Wednesday, October 07, 2009

Three Life Problems That Can Become Trading Problems

In my work with traders, I've found that life problems that spill over into trading mostly fall within three groups:

1) Mood Problems - This is where problems with anger, anxiety, depression, and other mood states interfere with aspects of life outside of trading, but also sometimes get in the way of trading decisions. Simply tweaking one's trading will not address the underlying problem if this is the case; profits in markets cannot be counted upon to compensate for negative feelings--or negative feelings about oneself. Often, professional help can be quite useful, particularly if self-help efforts fall short.

2) Problems With Addictive Behaviors - Here is where difficulties with gambling, drinking, and drug use can also manifest themselves in trading. A number of people with addictive problems also have mood problems and, in some cases, the addictive behaviors are an attempt to cope with disruptive moods. Similarly, traders can put on positions more to regulate their emotional states than to objectively capture supply and demand in the marketplace. This is another area where professional help can be essential.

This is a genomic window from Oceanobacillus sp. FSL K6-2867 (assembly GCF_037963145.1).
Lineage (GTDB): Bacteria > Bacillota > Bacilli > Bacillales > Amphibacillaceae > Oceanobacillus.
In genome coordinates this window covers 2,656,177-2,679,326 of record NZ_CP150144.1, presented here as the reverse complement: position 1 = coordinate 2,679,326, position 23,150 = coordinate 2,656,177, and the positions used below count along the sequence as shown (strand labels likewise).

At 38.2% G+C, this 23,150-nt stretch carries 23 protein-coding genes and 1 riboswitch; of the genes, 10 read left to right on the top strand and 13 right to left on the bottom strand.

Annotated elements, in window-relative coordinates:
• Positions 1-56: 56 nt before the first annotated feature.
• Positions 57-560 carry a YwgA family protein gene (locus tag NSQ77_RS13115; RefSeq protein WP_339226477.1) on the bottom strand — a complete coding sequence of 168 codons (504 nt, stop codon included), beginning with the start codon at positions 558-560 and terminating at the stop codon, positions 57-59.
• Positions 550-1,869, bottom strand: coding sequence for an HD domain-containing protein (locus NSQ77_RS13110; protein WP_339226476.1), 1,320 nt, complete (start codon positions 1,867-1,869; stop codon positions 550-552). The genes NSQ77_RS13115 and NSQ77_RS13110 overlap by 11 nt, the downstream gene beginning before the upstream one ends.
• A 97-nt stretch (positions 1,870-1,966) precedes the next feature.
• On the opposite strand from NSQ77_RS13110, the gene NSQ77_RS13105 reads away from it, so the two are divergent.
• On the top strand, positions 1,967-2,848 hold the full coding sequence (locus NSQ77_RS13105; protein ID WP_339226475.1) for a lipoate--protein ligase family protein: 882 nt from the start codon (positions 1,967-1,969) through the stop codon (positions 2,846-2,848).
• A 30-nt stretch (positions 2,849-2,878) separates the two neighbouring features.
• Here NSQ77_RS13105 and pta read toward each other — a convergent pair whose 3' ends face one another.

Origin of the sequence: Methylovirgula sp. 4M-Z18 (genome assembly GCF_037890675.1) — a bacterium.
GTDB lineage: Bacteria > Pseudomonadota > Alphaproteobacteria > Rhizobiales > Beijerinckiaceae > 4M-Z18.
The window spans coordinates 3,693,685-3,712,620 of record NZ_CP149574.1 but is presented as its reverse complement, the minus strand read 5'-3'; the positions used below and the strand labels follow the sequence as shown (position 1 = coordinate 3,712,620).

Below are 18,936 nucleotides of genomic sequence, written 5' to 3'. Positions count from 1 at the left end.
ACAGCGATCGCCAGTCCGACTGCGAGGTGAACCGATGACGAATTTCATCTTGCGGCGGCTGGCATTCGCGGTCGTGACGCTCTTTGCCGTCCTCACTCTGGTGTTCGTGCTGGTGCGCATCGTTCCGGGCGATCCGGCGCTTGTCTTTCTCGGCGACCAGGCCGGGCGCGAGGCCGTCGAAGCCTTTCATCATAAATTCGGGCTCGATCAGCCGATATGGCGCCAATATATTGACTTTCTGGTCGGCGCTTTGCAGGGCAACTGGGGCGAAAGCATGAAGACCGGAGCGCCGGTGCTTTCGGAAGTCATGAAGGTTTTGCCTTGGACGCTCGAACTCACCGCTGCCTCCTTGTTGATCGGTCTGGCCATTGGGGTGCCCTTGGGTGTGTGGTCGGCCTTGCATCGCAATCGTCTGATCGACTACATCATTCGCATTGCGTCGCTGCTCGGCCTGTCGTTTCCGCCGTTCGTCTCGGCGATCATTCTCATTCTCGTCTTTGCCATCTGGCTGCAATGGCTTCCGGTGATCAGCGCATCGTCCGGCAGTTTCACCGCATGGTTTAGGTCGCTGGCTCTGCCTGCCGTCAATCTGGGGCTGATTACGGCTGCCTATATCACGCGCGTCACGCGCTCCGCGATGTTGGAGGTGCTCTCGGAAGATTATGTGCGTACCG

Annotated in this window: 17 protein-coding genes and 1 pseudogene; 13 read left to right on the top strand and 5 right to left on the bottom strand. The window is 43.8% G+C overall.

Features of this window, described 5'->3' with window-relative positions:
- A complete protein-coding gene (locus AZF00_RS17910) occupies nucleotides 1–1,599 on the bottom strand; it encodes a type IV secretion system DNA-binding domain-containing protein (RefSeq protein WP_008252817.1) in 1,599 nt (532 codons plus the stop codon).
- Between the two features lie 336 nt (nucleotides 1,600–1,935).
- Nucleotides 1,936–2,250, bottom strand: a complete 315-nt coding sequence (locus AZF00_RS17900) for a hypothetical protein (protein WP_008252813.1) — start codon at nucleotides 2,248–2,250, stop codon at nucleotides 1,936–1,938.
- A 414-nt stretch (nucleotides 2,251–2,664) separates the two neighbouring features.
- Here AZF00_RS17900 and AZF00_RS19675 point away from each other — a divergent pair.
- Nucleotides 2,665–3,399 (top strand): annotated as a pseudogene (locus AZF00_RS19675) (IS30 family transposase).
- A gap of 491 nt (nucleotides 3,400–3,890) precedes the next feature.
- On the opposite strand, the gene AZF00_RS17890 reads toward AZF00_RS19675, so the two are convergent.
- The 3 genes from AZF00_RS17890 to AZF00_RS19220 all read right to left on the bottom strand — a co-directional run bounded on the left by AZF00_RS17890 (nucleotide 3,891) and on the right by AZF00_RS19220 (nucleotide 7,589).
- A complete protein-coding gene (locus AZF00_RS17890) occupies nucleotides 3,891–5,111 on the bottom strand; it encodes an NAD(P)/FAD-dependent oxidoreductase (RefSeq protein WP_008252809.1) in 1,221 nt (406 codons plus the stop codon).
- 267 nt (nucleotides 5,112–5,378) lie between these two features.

3) Problems With Attention Span and Impulse Control - Sometimes people are prone to distractions across a variety of situations. That makes it difficult to plan actions and follow intentions. This can show up as getting behind in chores at home, being disorganized with time and responsibilities at work, and as impulsivity in decision making. Many traders who have trouble sticking to rules and plans experience similar lapses elsewhere in life. Biofeedback and medication help can be helpful when the problems reach levels where self-help efforts at time management and organization fall short.

In these situations, it makes sense for traders to not assume that reading books and chatting with coaches will solve their problems. Sometimes problems have biological and psychological roots that require more directed intervention. If self-help has failed, it may be because other forms of help are needed. I encourage traders to evaluate themselves as objectively as possible; great things are possible once you're freed up to simply trade markets as you see and understand them!